It’s only Week 3, but for the Detroit Lions, there’s no minimizing the importance of Sunday’s game against the Arizona Cardinals.
“I would say it’s a must-win,” running back Adrian Peterson said of the 4:25 p.m. road matchup.
The Lions are 0-2 for the second time in three seasons under Matt Patricia and the fourth time in the last 10 years.
Teams that start 0-2 have made the playoffs just 12% of the time since the NFL went to a 12-team postseason in 1990.
For teams that start 0-3, the odds are even worse. In the last 30 years, just four teams have made the postseason after opening with three straight losses: The 2018 Houston Texans, 1998 Buffalo Bills, 1992 San Diego Chargers and 1995 Lions.
Even with an expanded 14-team playoff in place this season, a loss Sunday would give the Lions, with a coach and a general manager on the hot seat, a virtual death sentence.
“We’re not focused on the playoffs,” Lions receiver Danny Amendola said. “We’re focused on the Cardinals.”
For good reason.
Though they have not had a winning record since 2015, the Cardinals are one of the “it” teams in the NFL this year. They put up a combined 54 points in season-opening wins over the San Francisco 49ers and Washington — two of the best defensive teams in the NFL — and quarterback Kyler Murray is looking to follow in the footsteps of Patrick Mahomes and Lamar Jackson as a second-year league MVP.
Murray leads the Cardinals and ranks ninth in the NFL with 158 yards rushing and three touchdowns through two games. His 674 total yards from scrimmage (passing and rushing) are on pace to surpass Mahomes’ MVP campaign of 2018 (5,369 total yards).
“He’s incredible, man,” said Peterson, who like Murray, played his college football at Oklahoma. “Pretty much that’s what we do, Sooner Nation. We produce the best, normally. But that kid right there, man — from coming out of high school he got drafted to go play baseball and was making a couple million while he was in college, so that just goes to show what type of athlete he is in general. But you think about the quarterback position and what he was able to accomplish at the University of Oklahoma, and what he has done so far in the league, he’s a dynamic player.”
Murray made his NFL debut against the Lions last season and has been on a rocket ride ever since.
He engineered an 18-point comeback against the Lions, throwing for 154 yards in the fourth quarter of what finished as a tie game, and was named NFL Offensive Rookie of the Year thanks to a steady stream of highlight plays.
The Cardinals upgraded Murray’s supporting cast this offseason by trading for All-Pro receiver DeAndre Hopkins, and Murray has naturally matured as a playmaker. He’s completing 67% of his passes, up from 64% as a rookie, and while sacks (five) and turnovers (two) have been an issue, he’s more comfortable running the ball than he was at any point last year.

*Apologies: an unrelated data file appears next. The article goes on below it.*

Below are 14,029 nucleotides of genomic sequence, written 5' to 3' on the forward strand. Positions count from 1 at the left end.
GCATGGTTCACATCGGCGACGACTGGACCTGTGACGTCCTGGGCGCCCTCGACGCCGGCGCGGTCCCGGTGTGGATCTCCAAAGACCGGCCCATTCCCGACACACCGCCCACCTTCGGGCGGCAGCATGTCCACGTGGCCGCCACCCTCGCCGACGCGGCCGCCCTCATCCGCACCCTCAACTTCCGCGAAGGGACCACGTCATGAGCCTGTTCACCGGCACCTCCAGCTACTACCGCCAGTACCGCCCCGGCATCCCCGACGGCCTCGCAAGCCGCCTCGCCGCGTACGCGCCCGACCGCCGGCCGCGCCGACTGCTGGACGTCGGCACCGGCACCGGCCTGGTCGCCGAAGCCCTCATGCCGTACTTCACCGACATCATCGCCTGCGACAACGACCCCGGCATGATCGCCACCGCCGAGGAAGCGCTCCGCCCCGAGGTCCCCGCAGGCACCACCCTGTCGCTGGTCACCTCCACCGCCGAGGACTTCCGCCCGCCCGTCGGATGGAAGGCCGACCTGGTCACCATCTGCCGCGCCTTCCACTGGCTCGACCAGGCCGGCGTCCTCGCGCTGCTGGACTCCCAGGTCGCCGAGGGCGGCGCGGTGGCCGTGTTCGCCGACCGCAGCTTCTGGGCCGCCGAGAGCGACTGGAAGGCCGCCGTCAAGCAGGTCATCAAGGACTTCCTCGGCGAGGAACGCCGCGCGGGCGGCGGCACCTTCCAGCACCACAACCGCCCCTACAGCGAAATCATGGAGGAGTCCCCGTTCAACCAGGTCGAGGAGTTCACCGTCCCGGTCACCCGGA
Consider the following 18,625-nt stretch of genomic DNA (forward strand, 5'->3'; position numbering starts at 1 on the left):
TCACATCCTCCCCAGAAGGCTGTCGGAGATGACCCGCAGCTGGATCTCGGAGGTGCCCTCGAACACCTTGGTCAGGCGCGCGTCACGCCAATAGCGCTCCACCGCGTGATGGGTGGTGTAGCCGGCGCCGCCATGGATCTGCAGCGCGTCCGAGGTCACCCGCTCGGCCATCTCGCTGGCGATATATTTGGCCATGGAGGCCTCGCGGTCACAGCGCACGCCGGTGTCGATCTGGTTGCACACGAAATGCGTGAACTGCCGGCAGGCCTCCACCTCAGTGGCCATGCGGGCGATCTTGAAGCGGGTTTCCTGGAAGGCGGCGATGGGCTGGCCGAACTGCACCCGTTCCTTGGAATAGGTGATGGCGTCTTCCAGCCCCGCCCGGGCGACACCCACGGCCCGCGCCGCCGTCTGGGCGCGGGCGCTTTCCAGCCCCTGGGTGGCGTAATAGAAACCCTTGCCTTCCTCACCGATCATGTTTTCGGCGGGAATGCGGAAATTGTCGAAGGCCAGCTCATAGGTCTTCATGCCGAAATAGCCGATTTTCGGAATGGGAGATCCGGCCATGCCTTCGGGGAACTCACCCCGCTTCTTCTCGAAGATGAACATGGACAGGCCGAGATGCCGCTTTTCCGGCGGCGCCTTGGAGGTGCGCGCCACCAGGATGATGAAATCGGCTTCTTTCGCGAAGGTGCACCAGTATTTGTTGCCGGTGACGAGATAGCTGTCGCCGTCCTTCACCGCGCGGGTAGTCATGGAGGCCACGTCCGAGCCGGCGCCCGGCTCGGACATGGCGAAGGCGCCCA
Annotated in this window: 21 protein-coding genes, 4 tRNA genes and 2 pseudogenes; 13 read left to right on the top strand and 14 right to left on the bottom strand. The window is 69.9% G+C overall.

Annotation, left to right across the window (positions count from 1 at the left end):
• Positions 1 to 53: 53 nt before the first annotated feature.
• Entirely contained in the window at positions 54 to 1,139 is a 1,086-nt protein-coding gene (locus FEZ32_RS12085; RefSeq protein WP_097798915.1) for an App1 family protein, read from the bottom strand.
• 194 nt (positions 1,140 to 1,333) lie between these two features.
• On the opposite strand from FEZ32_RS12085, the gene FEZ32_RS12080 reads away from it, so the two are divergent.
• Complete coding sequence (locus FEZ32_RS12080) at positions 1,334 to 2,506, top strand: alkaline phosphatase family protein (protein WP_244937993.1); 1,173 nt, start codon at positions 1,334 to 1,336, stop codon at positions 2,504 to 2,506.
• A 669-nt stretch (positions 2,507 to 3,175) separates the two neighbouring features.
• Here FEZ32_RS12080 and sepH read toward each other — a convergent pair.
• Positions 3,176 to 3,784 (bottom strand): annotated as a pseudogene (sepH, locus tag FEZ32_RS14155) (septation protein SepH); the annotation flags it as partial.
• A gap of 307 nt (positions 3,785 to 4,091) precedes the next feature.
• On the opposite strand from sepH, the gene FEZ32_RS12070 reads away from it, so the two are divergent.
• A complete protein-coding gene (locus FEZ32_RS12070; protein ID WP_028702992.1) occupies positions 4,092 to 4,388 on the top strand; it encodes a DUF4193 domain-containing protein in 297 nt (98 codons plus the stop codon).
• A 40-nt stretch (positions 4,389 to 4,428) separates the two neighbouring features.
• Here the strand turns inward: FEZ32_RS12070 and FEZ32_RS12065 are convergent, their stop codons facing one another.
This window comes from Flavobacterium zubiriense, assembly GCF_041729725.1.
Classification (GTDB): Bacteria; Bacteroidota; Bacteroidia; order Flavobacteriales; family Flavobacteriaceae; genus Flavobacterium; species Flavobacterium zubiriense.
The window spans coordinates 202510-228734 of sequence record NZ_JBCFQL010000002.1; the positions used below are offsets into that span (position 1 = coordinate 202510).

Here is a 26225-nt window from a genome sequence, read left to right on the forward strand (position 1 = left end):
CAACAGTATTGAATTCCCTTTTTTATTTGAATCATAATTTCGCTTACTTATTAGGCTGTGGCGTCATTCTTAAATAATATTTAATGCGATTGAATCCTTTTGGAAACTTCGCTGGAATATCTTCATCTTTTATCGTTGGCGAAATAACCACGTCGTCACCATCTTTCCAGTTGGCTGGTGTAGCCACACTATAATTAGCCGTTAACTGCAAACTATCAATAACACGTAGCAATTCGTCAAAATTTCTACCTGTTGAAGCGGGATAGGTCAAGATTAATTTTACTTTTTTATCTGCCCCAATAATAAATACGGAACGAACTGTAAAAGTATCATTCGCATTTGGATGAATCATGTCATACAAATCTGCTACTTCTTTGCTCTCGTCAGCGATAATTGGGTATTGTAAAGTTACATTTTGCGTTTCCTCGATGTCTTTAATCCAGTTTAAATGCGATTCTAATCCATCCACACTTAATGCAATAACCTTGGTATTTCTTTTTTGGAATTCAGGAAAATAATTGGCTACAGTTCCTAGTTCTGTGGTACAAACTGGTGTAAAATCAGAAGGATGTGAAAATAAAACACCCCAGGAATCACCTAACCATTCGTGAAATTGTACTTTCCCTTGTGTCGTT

“I think this guy got faster and quicker and more explosive in the offseason,” Patricia said. “It’s just amazing to watch him in open space. He’s a smooth athlete. He can really get to top-end acceleration extremely quick, and I think that’s what catches a lot of people by surprise. He can just burst and explode and within two steps he’s at full speed, and then he can stop within a step or two. And I think some of that for the quarterback position, you’re not necessarily used to it. It’s almost like trying to tackle a punt returner in those sort of space plays that he’s able to create.”
The Lions are off to an atrocious start defensively. They rank last in the league against the run and 25th in sacks per pass attempt, and Murray’s mobility will challenge them in a plethora of ways.
In practice this week, the Lions used practice squad skill players Joe Webb, Tom Kennedy and Kerrith Whyte to mimic Murray’s athleticism, and Peterson said he gave his defense a bit of advice.
“He’s dangerous with his arm, but with them legs, man, he, ooh, he’s so explosive, so quick,” Peterson said. “He’s that type of guy that you got to take your shot. If you stop your feet, you’re in trouble. So I’ve been telling guys, ‘Hey, listen, don’t stop your feet, take your shot. Whenever you got him out there and you’re in pursuit, just take your shot, man, cause that’s going to be your best chance to make a play on him because if you stop your feet it’s a done deal-y.’”
Patricia, whose 9-24-1 record as Lions coach gives him a winning percentage (.279) slightly above Rod Marinelli (.208), could be a “done deal-y” himself in the coming weeks if the Lions don’t right their ship.
Players made available by the team after last week’s loss to the Green Bay Packers voiced their support for Patricia, and the embattled coach said this week he remains confident in where his team is headed.
“There’s certainly, like I said, a lot of teams in the history of the NFL that have started out not very well that have finished extremely strong, and teams that have started off really well that finished not very good at all,” he said. “That’s part of the NFL. It’s an interesting, difficult season. It’s a grind, and obviously, the biggest trick of all of it is to try to improve as you go through the year and try to get better.”